Throughout the book, I noticed Alvarez’s sparse but powerful use of simile. I often see poets (including myself) using metaphor as a device of transformation, where one image shifts in quality due to its association. But Alvarez’s similes function first to clarify. In “Version 1.10”, she writes: “The day Arturo died the incubator / was open … / and he laid splayed out … / like a starfish” (12) to show how his body was situated in contrast to how we might have imagined, for example, an intubated infant or a sleeping preemie. Sometimes these similes convey profound clarification, as when the speaker hears “Arturito’s heart beating like a train” (30), but other times they provide a hint of levity as when the speaker describes her husband as looking “like Fred Flintstone” (18). Alvarez’s restraints in her use of the tools often used by other poets in excess amplifies the impact of her sorrow.

Alvarez breaks the narrative pattern in a few poems, juxtaposing them with more lyrical, fantastical poems. The experience of miscarriage seemed to be the factor in this shift. “Version 0.45” begins “Don’t write about the moon, / no one wants to hear such triteness” (33) but the poem is anything but cliché. The images of her uterus conjures the night landscape, and its subsequent emptiness after miscarriage draws out a litany of compelling comparisons. I appreciate how the poem holds anger in its sarcasm, an unromantic tone not usually associated with the moon. “Version 0. 46” carries a similar tone, but here Alvarez pushes the images into a surreal landscape where grief has caused the speaker to grow gills and breathe toxic air:

Should I perfect

these neat new lungs,
we will cease to understand each other.
You will look into my gold, transparent eye
and see no soul. No soul like yours. (34-35)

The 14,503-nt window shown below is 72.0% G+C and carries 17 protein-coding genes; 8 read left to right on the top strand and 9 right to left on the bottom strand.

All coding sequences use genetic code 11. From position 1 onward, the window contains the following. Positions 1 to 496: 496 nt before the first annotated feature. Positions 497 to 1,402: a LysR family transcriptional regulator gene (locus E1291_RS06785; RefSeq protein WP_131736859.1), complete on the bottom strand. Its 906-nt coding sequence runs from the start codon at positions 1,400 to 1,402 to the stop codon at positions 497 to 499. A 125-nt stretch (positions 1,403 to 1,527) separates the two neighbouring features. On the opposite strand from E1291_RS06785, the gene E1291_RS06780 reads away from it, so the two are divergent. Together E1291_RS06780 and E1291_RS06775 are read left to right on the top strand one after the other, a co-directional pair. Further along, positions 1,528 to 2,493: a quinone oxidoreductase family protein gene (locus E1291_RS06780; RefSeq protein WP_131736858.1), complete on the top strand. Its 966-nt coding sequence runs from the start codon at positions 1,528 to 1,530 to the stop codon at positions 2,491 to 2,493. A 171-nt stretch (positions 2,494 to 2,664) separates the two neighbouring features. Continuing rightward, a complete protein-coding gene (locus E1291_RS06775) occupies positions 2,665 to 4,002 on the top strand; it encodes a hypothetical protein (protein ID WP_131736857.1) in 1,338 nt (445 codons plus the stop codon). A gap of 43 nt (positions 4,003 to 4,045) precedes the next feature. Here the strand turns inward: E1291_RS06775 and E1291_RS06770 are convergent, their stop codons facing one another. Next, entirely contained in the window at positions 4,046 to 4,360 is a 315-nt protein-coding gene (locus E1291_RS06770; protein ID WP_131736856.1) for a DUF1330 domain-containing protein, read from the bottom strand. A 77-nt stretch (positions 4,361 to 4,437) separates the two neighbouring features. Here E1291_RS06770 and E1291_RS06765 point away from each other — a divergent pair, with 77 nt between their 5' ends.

In poems such as these, Alvarez approaches grief with more fragmented language and speculative imagination, again showing the range of her skill and emphasizing the control in other poems.

This week, while writing this review, I stumbled across a video written by Megan Devine (www.refugeingrief.com) with advice on how help a grieving friend: acknowledge their pain. “Being heard helps,” Devine says. I connected it to the gift Alvarez has given us: a book that models how to confront grief—name it, describe it, reflect upon it—in all its rawness and reality. With Multiverses, we have a map to follow if we grieve, or the option to practice by acknowledging another’s pain when we’re not grieving ourselves.

Multiverses by Celia Lisset Alvarez
Finishing Line Press 2021, $19.99
ISBN: 9781646624850

 


South Dakota’s poet laureate, Christine Stewart-Nuñez, is the author of Postcard on Parchment (ABZ Press 2008), Keeping Them Alive (WordTech Editions 2010), Untrussed (University of New Mexico Press 2016), and Bluewords Greening (Terrapin Books 2016), winner of the 2018 Whirling Prize. A book of poetry, The Poet And The Architect, is forthcoming from Terrapin Books. This professor of English at South Dakota State University just released a new poetry anthology, South Dakota in Poems. Find her work at christinestewartnunez.com.